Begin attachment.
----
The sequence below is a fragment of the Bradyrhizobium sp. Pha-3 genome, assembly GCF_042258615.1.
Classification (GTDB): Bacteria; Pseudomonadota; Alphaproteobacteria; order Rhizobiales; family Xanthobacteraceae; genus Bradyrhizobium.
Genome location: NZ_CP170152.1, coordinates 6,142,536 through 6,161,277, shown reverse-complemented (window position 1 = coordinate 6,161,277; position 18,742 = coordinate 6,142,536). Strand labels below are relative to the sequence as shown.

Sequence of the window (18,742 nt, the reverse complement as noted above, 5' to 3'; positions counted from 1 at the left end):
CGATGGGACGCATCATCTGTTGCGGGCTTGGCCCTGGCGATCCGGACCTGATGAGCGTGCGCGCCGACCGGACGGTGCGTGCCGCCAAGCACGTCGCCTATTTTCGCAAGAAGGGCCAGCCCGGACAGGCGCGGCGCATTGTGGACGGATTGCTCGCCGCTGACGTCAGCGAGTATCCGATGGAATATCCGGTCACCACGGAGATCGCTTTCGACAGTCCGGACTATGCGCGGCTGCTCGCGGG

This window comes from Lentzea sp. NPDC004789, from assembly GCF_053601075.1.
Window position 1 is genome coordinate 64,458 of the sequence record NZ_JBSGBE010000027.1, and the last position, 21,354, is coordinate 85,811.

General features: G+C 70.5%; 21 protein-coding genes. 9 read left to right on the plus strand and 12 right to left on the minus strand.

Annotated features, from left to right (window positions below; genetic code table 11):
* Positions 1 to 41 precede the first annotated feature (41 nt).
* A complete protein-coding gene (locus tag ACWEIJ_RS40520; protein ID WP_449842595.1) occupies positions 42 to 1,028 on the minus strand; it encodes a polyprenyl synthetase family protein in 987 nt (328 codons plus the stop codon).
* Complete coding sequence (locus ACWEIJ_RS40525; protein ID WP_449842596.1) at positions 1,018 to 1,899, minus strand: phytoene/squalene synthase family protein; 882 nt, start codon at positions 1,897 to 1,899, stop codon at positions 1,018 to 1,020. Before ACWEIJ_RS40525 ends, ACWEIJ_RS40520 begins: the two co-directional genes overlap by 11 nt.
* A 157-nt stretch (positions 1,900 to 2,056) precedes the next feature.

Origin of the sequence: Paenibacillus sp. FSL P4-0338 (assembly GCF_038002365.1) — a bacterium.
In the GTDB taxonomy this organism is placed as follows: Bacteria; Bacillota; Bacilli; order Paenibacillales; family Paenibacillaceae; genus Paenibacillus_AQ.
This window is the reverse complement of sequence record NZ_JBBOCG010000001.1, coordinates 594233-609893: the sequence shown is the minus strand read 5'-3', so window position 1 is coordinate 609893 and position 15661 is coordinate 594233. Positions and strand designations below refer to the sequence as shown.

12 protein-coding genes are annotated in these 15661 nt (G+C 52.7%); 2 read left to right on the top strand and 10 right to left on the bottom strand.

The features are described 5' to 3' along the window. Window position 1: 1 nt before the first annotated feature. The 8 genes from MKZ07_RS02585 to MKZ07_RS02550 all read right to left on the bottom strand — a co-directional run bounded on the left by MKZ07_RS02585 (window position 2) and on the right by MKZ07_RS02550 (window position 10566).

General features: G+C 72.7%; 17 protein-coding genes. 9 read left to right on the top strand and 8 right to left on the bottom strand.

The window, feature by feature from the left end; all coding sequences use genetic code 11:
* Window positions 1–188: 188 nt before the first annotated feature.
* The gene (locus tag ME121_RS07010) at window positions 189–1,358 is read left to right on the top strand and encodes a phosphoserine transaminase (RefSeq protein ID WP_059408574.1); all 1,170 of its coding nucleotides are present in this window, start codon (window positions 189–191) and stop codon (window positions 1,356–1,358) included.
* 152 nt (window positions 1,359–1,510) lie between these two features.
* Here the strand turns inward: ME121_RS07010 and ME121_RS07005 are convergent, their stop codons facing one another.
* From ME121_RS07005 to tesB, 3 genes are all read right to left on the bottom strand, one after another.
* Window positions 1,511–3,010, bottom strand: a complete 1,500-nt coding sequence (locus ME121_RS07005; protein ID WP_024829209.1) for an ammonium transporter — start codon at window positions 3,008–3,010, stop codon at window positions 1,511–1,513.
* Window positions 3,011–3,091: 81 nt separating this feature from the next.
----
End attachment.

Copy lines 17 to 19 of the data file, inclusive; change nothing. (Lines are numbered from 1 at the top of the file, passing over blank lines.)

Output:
12 protein-coding genes are annotated in these 15661 nt (G+C 52.7%); 2 read left to right on the top strand and 10 right to left on the bottom strand.

The features are described 5' to 3' along the window. Window position 1: 1 nt before the first annotated feature. The 8 genes from MKZ07_RS02585 to MKZ07_RS02550 all read right to left on the bottom strand — a co-directional run bounded on the left by MKZ07_RS02585 (window position 2) and on the right by MKZ07_RS02550 (window position 10566).

General features: G+C 72.7%; 17 protein-coding genes. 9 read left to right on the top strand and 8 right to left on the bottom strand.